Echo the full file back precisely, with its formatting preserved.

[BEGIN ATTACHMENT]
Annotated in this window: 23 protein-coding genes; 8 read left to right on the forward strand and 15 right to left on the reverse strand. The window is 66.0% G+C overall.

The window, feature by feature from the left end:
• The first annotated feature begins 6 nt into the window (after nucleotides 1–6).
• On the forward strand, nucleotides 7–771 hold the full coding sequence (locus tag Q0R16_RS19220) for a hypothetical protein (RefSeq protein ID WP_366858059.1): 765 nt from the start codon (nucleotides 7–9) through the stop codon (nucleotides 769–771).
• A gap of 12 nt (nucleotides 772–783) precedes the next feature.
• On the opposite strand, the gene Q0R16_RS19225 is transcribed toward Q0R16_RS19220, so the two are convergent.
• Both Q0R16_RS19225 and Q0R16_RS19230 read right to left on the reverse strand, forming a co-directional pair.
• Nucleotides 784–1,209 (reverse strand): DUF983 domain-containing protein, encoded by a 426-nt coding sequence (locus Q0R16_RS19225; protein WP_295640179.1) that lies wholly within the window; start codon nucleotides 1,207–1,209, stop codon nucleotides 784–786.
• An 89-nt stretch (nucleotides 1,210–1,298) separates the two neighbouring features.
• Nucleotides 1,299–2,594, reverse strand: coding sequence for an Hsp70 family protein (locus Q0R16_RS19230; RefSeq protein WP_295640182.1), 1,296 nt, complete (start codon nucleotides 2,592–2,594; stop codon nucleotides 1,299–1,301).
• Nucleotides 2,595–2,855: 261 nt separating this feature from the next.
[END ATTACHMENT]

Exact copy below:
Annotated in this window: 23 protein-coding genes; 8 read left to right on the forward strand and 15 right to left on the reverse strand. The window is 66.0% G+C overall.

The window, feature by feature from the left end:
• The first annotated feature begins 6 nt into the window (after nucleotides 1–6).
• On the forward strand, nucleotides 7–771 hold the full coding sequence (locus tag Q0R16_RS19220) for a hypothetical protein (RefSeq protein ID WP_366858059.1): 765 nt from the start codon (nucleotides 7–9) through the stop codon (nucleotides 769–771).
• A gap of 12 nt (nucleotides 772–783) precedes the next feature.
• On the opposite strand, the gene Q0R16_RS19225 is transcribed toward Q0R16_RS19220, so the two are convergent.
• Both Q0R16_RS19225 and Q0R16_RS19230 read right to left on the reverse strand, forming a co-directional pair.
• Nucleotides 784–1,209 (reverse strand): DUF983 domain-containing protein, encoded by a 426-nt coding sequence (locus Q0R16_RS19225; protein WP_295640179.1) that lies wholly within the window; start codon nucleotides 1,207–1,209, stop codon nucleotides 784–786.
• An 89-nt stretch (nucleotides 1,210–1,298) separates the two neighbouring features.
• Nucleotides 1,299–2,594, reverse strand: coding sequence for an Hsp70 family protein (locus Q0R16_RS19230; RefSeq protein WP_295640182.1), 1,296 nt, complete (start codon nucleotides 2,592–2,594; stop codon nucleotides 1,299–1,301).
• Nucleotides 2,595–2,855: 261 nt separating this feature from the next.